We know general manager Kevin Cheveldayoff, fresh off getting a three-year contract extension, is trying to re-tool on the fly after a disappointing campaign in which his team missed the playoffs for the seventh time in 11 years. A more dramatic rebuild, which would include selling off key pieces, is not currently on the table. Nor should it be in the NHL’s smallest market, which failed to sell out a single game last year.

We also know the Jets are thinking big, which is why prized free-agent coach Barry Trotz has been their prime target. Landing the Dauphin product would send a strong message of just how serious Winnipeg truly is about getting right back to championship contender status. The 59-year-old wouldn’t be coming here to play the long game, but rather to contribute to a “win-now” mentality.

But time is of the essence, especially with the Dubois situation now hanging over the organization. With Wheeler, Scheifele, Hellebuyck and defenders Brenden Dillon and Dylan DeMelo also set to become UFAs after the 2023-24 season, this coming year will be pivotal regarding the direction of the team. Some tough decisions are going to have to be made, which is why both Wheeler and Scheifele’s names are already blowing through the NHL rumor mills.

Life sure moves fast, doesn’t it?

When Dubois was obtained from Columbus in January 2021 in exchange for Patrik Laine and Jack Roslovic, the Jets looked to have the kind of elite center depth most teams can only dream of. Now, less than 18 months later, they’re facing the possibility of not having Dubois or Scheifele around much longer.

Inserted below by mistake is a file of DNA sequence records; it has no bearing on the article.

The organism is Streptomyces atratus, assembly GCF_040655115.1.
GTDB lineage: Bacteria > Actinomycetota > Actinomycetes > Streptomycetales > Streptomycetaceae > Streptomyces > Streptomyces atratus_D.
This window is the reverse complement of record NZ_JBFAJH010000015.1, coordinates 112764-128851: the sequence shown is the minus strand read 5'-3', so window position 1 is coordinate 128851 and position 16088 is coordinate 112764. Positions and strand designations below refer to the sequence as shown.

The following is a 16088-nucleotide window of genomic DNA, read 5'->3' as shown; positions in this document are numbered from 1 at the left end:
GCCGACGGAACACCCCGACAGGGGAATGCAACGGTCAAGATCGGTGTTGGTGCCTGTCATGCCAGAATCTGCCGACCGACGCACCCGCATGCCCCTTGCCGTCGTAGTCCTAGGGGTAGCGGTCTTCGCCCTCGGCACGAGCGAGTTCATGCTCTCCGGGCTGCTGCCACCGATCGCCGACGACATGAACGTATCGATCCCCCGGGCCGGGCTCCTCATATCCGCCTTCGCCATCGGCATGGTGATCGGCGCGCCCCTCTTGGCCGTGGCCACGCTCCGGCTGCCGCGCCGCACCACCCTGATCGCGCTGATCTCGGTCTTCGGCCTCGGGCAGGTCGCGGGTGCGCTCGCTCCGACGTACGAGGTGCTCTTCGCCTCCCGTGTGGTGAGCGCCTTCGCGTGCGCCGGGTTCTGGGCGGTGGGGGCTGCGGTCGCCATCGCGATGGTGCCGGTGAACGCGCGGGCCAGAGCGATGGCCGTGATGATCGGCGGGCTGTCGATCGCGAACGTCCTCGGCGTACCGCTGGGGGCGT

There will be some who want to paint this as another sign there’s something in the Winnipeg water that has talented players trying to get a one-way ticket out of town as quickly as possible. I don’t buy that, given the long list of talents that have made River City their long-term hockey home.

In a salary cap league, where every team has to play by the same set of rules, there’s only so much money to go around. The bottom line for most athletes is a good fit where they can achieve personal and team success. They just want to win, while obviously, making the best living possible. There’s nothing sinister about that.

Dubois has every right to exercise patience. Now, the pressure is on the Jets organization to do everything possible to show him the grass isn’t going to be greener anywhere else.

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Mike McIntyre